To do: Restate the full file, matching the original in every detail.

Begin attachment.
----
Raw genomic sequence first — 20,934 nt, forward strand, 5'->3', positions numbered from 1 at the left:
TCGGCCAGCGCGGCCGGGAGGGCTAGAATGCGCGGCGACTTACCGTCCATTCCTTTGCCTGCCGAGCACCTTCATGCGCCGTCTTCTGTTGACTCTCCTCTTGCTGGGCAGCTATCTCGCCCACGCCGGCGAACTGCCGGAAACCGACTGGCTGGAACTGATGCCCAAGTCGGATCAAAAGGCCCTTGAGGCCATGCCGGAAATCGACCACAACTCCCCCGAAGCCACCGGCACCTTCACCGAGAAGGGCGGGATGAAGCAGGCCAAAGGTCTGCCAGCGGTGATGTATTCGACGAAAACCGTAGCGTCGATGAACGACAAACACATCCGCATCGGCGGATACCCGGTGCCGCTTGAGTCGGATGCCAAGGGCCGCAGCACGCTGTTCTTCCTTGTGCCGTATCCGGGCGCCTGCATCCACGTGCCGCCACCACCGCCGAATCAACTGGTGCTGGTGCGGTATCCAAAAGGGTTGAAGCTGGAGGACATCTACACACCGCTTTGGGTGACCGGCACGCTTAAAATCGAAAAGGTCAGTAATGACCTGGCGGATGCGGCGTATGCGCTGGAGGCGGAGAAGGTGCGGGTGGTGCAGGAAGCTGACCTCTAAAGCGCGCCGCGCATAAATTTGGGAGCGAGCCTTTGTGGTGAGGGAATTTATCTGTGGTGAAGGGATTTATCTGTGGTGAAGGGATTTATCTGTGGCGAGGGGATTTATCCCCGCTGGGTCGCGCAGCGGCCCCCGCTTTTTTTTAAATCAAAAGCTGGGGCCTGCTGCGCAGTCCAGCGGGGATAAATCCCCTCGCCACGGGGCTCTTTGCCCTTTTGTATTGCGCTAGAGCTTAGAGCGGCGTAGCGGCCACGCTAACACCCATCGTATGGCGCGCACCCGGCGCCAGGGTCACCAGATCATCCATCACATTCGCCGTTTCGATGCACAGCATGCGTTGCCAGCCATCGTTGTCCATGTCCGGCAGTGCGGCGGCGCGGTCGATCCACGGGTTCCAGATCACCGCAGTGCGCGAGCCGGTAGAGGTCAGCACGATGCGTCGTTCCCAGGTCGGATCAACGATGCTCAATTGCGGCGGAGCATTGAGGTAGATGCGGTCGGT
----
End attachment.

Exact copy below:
Raw genomic sequence first — 20,934 nt, forward strand, 5'->3', positions numbered from 1 at the left:
TCGGCCAGCGCGGCCGGGAGGGCTAGAATGCGCGGCGACTTACCGTCCATTCCTTTGCCTGCCGAGCACCTTCATGCGCCGTCTTCTGTTGACTCTCCTCTTGCTGGGCAGCTATCTCGCCCACGCCGGCGAACTGCCGGAAACCGACTGGCTGGAACTGATGCCCAAGTCGGATCAAAAGGCCCTTGAGGCCATGCCGGAAATCGACCACAACTCCCCCGAAGCCACCGGCACCTTCACCGAGAAGGGCGGGATGAAGCAGGCCAAAGGTCTGCCAGCGGTGATGTATTCGACGAAAACCGTAGCGTCGATGAACGACAAACACATCCGCATCGGCGGATACCCGGTGCCGCTTGAGTCGGATGCCAAGGGCCGCAGCACGCTGTTCTTCCTTGTGCCGTATCCGGGCGCCTGCATCCACGTGCCGCCACCACCGCCGAATCAACTGGTGCTGGTGCGGTATCCAAAAGGGTTGAAGCTGGAGGACATCTACACACCGCTTTGGGTGACCGGCACGCTTAAAATCGAAAAGGTCAGTAATGACCTGGCGGATGCGGCGTATGCGCTGGAGGCGGAGAAGGTGCGGGTGGTGCAGGAAGCTGACCTCTAAAGCGCGCCGCGCATAAATTTGGGAGCGAGCCTTTGTGGTGAGGGAATTTATCTGTGGTGAAGGGATTTATCTGTGGTGAAGGGATTTATCTGTGGCGAGGGGATTTATCCCCGCTGGGTCGCGCAGCGGCCCCCGCTTTTTTTTAAATCAAAAGCTGGGGCCTGCTGCGCAGTCCAGCGGGGATAAATCCCCTCGCCACGGGGCTCTTTGCCCTTTTGTATTGCGCTAGAGCTTAGAGCGGCGTAGCGGCCACGCTAACACCCATCGTATGGCGCGCACCCGGCGCCAGGGTCACCAGATCATCCATCACATTCGCCGTTTCGATGCACAGCATGCGTTGCCAGCCATCGTTGTCCATGTCCGGCAGTGCGGCGGCGCGGTCGATCCACGGGTTCCAGATCACCGCAGTGCGCGAGCCGGTAGAGGTCAGCACGATGCGTCGTTCCCAGGTCGGATCAACGATGCTCAATTGCGGCGGAGCATTGAGGTAGATGCGGTCGGT